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BWW Review: Virginia Repertory Theatre's BEAUTY AND THE BEAST is Enchanting Fun for the Whole Family

Photo by Aaron Sutten

From puppetry and stage magic to big dance numbers and notable performances, Virginia Repertory Theatre's production of Beauty and the Beast has something for everyone. Billed as children's theatre, the company puts forth a noble effort to mount a show with many accouterments of a mainstage production.

Directed and choreographed by Robin Arthur, this adaptation adds glitz and gravity to the "tale as old as time." Her choreography in big ensemble numbers is well executed given the confines of the usually spacious November Theatre stage. This is most evident in the dance break of "Be Our Guest" and the mug-clinking "Gaston." The wolf chase is particularly exciting to watch. Her unflinching decision to use puppetry during the opening scene pays off, especially with younger audiences.

Under the capable musical direction of Jason Marks, the large ensemble tackles the sometimes-difficult harmonies of Alan Menken's music. While the orchestrated tracks are fulfilling, the absence of a live orchestra is noticeable and sometimes makes for untimely pauses.

Photo by Aaron Sutten

Joel Sherry's well-crafted and sprawling set is constantly on the move, flying in and rolling out. The two-level design is very effective, and his gothic-styled false proscenium is ornate. For all the detail in the construction of the set, there is surprisingly little attention to the dressing of the set. Lynne Hartman's lighting design is complemented by projections to great effect. Terry Snyder's costumes are functional, but lack the sparkle demanded of a Disney production.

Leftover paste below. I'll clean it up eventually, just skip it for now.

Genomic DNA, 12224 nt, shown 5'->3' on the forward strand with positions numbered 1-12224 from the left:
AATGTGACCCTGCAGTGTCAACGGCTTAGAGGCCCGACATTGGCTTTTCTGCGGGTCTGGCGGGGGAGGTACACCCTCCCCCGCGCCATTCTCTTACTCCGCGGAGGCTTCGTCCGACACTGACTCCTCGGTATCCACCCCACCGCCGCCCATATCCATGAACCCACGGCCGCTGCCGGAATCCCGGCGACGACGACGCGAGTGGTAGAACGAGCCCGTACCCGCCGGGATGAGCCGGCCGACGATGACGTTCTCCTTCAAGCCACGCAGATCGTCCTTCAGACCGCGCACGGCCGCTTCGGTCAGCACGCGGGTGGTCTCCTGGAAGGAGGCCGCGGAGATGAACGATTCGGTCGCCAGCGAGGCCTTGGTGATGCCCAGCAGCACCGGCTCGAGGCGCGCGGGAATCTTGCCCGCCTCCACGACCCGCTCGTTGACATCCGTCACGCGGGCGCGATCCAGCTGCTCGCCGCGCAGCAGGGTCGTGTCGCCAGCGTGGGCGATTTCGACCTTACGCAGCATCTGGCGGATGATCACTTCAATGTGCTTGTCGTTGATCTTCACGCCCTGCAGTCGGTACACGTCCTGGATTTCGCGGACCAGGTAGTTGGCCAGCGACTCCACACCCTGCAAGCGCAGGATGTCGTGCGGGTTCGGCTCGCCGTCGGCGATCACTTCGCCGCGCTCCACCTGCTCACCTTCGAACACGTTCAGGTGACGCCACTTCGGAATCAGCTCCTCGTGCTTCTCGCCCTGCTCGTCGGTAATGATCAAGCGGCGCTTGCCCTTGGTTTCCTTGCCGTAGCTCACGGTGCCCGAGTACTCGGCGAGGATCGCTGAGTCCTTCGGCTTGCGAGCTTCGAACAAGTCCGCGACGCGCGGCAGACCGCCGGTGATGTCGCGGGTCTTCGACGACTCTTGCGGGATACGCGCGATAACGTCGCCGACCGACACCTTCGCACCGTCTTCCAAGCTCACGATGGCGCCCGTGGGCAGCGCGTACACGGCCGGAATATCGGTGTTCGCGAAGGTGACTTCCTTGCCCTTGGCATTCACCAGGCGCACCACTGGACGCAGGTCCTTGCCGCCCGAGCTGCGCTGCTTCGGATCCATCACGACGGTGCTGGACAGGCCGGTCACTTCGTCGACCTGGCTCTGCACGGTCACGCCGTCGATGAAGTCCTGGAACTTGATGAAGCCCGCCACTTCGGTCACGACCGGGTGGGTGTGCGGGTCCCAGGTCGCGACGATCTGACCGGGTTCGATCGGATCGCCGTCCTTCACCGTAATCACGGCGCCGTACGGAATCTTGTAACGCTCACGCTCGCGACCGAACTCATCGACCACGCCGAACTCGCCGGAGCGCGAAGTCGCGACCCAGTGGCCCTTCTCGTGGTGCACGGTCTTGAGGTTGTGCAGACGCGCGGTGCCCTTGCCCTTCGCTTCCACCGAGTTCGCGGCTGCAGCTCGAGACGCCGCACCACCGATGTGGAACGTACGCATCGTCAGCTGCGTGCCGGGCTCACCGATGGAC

As Gaston, seasoned actor Landon Nagel possesses a blend of arrogance and villainy, but doesn't quite muster the matching vocal performance. Caleb Wade brings great physical comedy and pratfalls aplenty as Gaston's buffoonish sidekick Lefou. Richard Koch is sentimental as Belle's inventor father Maurice.

Chauncey Trask's Belle is the perfect balance of sweet and rebellious, and both ends of the emotional spectrum are on full display during the wistful "Home." As Beast, Matt Polson's strengths play more to the delicate and excitable mannerisms than the menacing. Though his bright tenor vocals are powerful, they don't quite dig deep enough for the role's most demanding number, "If I Can't Love Her." His final transformation is absolutely magical.

Happy Mahaney and Georgia Rogers Farmer are enjoyably entertaining as Cogsworth and Mrs. Potts, but it's Timothy Fitz-Gerald who puts on a musical theatre master class as the debonair and flamboyant Lumiere-with a credible French accent to boot. While his "Be Our Guest" is a powerful showstopper, it is in the auspicious "Human Again" where his vocals really shine.

A hardworking and talented cast, combined with fun choreography, familiar music and some visual treats, makes BEAUTY AND THE BEAST a production that's fun for the whole family. The show runs through May 14 at the November Theatre.

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From This Author Jeremy Bustin